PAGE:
Dipylidiasis is a common tapeworm infestation of dogs and cats (sometimes humans) caused by Dipylidium caninum. Dipylidiasis has a worldwide distribution. Humans and small animals become infected by accidental ingestion of the dog or cat flea (Ctenocephalides andPulex), or the dog louse (Trichodectes) infected with cysticercoids. Cysticercoids develop into adult worms in the small intestine of the host in about 20 days.
Infection with D. caninum is most commonly observed in infants and in children younger than 8 years. (Dipylidiasis has been reported in a 5-week-old infant). In small animals Dipylidiasis commonly observed in young animals because of their life cycle and need for intermediate hosts.
Gravid proglottids are voided with feces, or leave the host spontaneously and release egg capsules. Adult fleas lay their eggs in the nest of the host animal. Flea larvae, eat the eggs and become infected. The onchosphere hatches in the digestive tract of the insects. Infection of the definitive host is accomplished when infected adult fleas are swallowed. The cysticercoids escape into the small intestine and develop directly to adult cestodes in 3 to 4 weeks.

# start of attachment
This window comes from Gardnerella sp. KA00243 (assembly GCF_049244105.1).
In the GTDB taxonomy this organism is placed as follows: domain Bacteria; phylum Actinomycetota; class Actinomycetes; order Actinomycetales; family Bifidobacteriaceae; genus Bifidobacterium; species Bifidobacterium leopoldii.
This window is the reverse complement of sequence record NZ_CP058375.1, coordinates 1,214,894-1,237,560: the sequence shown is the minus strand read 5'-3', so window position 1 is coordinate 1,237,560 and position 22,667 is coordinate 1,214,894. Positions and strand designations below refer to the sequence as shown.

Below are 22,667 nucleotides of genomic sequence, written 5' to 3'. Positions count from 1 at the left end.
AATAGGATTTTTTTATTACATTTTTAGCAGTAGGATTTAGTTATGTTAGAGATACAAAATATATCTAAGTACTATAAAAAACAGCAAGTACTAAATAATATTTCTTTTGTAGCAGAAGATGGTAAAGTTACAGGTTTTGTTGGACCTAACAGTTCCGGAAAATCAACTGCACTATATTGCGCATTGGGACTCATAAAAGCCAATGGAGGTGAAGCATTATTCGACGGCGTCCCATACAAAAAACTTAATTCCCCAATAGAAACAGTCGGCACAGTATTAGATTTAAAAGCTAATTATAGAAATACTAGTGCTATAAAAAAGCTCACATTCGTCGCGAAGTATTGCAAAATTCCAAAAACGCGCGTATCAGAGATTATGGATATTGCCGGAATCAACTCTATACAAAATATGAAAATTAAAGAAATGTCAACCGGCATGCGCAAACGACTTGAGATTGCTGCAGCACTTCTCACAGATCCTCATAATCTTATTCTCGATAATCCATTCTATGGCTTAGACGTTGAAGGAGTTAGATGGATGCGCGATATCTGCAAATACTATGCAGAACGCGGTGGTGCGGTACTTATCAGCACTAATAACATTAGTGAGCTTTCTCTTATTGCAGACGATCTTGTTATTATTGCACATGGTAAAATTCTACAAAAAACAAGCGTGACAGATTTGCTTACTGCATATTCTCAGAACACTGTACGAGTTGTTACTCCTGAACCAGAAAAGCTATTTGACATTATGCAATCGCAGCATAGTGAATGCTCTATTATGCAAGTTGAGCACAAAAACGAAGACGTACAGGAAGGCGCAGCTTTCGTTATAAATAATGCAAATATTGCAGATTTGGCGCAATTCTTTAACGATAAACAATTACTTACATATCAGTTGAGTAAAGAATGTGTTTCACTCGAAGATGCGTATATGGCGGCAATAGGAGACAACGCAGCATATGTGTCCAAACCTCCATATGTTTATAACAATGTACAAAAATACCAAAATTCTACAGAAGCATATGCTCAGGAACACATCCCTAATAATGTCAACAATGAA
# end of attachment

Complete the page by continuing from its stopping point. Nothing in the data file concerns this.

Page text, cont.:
In a 3 weeks age puppy that presented to tabriz AZAD university pet clinic, after checking of puppy, antihelmintic therapy is given by mebendazole for removal of ascarids. After 5 days of therapy, the owner saw some worms in the feces.
Parasitology examination, was shown gravid proglottids in the feces that I treated with praziquantel. This was an atypical cestodes infestation. I think we must reviewed protocol of puppies antihelmintic therapy. For the treatment of this parasite, we used praziquantel or niclosamide routinely. But this therapy was used after weaning.
Therefore, with attention to early occurrences of cestodes infestation, we must choose a good antihelmintic protocol for removal all helminthes infestations in young puppies. This is important because some worms are zoonotic and dipylidiasis is one of them.
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